Academic advisors should communicate and work with students before they apply for an apprenticeship. Look at the student's grades and performance history. Someone who is actively engaged in class, earns high scores, and keeps a positive attendance record likely has the self-discipline and management skills to thrive in an internship. 

Academic performance can also be a sign that a student possesses the foundational understanding of the core concepts needed to participate in certain positions. For example, programs that require high-level technical knowledge, such as a position for a research lab or graphic design agency, may want interns who already know how to use the basic tools. Another important factor to keep in mind is whether the student can continue to perform at the desired level while participating in the internship program. 

Communication skills

Communication skills

Good communication is an integral part of securing an internship. Students need to understand how to interact appropriately and professionally with their supervisors and colleagues. From the first impression, employers need to know that the interns they hire can collaborate and have meaningful interactions with others.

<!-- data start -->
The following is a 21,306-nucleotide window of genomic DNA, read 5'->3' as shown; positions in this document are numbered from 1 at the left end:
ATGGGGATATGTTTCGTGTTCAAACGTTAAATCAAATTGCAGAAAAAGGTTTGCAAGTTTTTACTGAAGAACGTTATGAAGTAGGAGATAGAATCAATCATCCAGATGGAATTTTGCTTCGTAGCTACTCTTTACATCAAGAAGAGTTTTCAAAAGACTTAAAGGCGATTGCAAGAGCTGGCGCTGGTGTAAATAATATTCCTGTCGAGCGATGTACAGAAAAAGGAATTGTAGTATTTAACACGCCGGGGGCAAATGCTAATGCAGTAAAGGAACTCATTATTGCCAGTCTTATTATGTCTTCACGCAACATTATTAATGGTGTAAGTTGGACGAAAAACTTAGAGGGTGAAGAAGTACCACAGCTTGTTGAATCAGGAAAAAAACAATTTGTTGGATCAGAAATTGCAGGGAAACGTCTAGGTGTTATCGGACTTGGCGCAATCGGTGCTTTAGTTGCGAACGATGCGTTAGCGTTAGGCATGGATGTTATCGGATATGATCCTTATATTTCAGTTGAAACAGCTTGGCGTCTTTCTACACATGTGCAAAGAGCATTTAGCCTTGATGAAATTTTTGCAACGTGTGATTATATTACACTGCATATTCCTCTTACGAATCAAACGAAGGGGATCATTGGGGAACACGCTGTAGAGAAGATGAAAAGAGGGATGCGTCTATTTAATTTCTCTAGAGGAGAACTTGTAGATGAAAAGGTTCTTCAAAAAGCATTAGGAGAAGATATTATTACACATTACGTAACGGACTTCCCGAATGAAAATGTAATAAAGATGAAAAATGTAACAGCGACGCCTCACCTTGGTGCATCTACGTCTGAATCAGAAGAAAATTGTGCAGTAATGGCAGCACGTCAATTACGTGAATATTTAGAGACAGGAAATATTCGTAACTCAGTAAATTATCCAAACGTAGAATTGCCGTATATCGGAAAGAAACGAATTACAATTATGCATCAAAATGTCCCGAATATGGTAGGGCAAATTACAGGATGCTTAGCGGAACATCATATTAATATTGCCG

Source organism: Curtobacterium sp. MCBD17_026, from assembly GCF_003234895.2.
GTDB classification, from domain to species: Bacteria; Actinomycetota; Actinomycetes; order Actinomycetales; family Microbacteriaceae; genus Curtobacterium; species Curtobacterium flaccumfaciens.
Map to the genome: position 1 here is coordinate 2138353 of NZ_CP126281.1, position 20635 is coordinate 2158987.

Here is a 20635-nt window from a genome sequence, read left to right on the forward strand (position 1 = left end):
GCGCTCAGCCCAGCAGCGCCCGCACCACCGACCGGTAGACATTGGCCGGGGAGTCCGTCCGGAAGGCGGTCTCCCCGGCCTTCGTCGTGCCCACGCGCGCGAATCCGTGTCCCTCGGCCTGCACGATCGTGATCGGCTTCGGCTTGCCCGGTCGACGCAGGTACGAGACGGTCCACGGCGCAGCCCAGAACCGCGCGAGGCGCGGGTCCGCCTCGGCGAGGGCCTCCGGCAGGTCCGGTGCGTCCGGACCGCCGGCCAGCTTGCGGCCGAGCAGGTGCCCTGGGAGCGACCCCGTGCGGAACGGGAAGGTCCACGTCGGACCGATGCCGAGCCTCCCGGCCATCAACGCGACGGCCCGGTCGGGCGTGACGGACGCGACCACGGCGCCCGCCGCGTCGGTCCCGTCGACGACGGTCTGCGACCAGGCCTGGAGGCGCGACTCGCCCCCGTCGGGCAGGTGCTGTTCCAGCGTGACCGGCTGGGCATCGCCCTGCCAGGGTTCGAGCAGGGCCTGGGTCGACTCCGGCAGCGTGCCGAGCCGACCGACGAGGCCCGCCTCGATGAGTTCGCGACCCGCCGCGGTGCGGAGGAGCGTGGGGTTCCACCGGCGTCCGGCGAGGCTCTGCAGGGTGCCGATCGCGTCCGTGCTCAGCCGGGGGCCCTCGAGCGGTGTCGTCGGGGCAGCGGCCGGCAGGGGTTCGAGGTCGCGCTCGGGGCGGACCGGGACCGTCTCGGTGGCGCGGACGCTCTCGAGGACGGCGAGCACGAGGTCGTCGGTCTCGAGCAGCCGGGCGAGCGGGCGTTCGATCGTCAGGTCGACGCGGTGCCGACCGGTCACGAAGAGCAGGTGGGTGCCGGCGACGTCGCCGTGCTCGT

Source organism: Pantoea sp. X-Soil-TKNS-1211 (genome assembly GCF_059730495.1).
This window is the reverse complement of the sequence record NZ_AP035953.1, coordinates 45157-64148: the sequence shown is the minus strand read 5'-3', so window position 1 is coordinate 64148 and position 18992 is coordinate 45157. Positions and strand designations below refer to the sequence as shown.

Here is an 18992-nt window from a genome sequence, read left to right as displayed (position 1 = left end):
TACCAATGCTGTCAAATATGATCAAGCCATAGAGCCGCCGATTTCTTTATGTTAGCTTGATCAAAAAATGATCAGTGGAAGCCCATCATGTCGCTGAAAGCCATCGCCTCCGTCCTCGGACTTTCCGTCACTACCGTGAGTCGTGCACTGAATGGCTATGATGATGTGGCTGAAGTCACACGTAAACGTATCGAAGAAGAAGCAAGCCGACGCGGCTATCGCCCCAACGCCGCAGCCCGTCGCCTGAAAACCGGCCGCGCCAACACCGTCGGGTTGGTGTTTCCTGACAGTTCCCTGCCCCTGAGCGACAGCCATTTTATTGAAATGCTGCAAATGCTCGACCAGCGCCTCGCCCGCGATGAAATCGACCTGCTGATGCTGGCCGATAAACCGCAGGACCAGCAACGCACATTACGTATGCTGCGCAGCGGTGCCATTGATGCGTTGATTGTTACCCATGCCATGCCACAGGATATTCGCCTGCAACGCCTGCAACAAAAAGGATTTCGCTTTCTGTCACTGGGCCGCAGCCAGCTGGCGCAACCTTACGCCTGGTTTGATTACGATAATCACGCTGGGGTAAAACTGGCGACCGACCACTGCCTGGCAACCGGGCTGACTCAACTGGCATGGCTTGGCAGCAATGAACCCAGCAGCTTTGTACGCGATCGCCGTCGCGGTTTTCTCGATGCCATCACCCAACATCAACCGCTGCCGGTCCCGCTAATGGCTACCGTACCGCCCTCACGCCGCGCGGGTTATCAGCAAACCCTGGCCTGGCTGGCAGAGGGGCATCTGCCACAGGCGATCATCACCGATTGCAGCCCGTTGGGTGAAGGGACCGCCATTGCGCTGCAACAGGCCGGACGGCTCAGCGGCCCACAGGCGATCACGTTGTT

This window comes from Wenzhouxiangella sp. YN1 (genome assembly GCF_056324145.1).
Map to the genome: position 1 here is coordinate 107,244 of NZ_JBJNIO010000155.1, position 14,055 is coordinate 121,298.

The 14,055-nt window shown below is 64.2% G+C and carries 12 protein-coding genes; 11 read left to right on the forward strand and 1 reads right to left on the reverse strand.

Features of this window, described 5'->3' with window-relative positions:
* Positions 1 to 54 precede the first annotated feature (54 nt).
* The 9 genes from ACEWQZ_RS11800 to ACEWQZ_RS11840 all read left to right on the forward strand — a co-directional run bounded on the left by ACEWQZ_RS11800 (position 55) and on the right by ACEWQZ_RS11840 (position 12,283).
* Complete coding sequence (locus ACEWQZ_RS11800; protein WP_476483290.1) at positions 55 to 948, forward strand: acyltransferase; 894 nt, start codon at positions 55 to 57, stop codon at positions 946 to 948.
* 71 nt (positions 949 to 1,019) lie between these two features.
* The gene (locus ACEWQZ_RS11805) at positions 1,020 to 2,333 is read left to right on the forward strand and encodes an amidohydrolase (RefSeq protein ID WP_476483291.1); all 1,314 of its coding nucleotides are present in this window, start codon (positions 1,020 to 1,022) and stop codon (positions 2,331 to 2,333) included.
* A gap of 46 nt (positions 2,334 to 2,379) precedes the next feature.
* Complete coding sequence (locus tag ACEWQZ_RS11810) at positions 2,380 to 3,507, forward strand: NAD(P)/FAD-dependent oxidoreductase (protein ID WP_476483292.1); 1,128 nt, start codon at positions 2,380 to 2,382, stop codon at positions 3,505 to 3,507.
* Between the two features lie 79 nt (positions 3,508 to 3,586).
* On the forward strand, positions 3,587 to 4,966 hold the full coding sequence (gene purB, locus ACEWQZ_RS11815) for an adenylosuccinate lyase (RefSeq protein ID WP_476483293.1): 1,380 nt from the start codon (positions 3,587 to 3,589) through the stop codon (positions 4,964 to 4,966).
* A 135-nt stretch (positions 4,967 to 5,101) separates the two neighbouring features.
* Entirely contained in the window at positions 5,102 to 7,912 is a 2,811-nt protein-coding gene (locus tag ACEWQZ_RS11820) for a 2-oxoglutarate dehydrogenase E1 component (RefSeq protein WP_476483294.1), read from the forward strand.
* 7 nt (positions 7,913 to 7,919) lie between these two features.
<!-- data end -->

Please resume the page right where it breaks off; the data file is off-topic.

Assess if a student's communication skills are internship-ready by asking some important questions:

  • Do they actively listen while others are talking?
  • Do they wait for an appropriate time to speak up?
  • Do they ask for clarification when needed?
  • Can they express concern in a respectful way?
  • Can they share ideas in a clear manner?

Communication skills are especially valuable for an apprenticeship because they allow students to build positive working relationships. The connections formed through these programs can lead to beneficial mentorship opportunities and future job recommendations.

Some internships also require participants to contribute to the team by sharing their insights, presenting research findings, or pitching ideas. Strong communicators are more compelling and engaging, which makes them more desirable to potential employers. 


A student's understanding of how to behave and interact in a work setting directly correlates with how prepared they are for the responsibility of an apprenticeship. A strong sense of professionalism indicates important qualities, like maturity and reliability, to potential employers.

Explore some of the ways professionalism is essential to internship readiness: